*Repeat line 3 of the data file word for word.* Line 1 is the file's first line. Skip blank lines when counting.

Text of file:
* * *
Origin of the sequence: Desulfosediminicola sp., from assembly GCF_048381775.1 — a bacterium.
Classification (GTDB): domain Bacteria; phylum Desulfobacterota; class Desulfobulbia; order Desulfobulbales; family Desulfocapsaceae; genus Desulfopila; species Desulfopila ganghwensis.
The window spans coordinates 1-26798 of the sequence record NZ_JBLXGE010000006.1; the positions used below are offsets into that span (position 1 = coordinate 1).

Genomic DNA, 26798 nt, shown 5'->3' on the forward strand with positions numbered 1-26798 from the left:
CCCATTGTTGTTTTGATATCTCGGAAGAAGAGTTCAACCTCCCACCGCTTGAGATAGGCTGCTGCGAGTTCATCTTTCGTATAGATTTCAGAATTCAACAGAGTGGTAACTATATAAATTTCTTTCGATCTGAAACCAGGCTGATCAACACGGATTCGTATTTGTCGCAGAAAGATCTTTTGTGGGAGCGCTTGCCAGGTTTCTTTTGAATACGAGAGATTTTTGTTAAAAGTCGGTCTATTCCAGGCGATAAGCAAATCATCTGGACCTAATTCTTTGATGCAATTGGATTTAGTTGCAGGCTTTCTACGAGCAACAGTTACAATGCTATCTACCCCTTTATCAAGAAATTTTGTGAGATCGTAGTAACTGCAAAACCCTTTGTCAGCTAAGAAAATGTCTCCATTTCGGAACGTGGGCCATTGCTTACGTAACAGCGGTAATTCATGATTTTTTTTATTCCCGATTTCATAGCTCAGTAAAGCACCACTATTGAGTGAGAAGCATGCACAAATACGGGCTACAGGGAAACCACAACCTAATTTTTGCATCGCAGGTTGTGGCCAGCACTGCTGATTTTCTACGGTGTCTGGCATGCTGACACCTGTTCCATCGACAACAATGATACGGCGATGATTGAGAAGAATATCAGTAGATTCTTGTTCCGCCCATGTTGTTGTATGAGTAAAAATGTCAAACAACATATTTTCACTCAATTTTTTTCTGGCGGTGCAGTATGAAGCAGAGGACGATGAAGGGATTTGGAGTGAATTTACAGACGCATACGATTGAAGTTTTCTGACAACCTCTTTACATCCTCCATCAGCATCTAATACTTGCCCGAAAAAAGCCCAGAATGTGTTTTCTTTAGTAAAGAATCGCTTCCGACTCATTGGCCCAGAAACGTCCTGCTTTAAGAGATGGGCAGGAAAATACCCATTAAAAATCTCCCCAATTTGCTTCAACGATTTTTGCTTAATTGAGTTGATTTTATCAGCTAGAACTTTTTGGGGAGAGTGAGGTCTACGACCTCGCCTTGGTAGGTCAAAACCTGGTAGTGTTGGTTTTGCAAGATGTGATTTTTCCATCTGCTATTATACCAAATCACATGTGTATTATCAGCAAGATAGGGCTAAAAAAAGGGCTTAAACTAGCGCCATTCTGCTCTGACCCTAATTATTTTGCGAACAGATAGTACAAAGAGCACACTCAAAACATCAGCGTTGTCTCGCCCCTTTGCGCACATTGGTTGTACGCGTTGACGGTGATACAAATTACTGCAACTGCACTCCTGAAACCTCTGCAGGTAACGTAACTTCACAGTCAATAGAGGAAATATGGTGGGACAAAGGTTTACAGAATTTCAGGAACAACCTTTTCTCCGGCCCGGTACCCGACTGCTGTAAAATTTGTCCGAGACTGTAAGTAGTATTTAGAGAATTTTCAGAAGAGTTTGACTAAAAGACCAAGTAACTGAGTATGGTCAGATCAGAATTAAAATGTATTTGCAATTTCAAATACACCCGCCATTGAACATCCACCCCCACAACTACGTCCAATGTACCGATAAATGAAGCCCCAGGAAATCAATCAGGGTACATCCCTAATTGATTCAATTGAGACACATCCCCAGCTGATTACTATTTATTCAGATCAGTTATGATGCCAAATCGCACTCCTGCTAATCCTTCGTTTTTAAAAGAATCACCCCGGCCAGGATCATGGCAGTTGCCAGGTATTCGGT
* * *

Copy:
The window spans coordinates 1-26798 of the sequence record NZ_JBLXGE010000006.1; the positions used below are offsets into that span (position 1 = coordinate 1).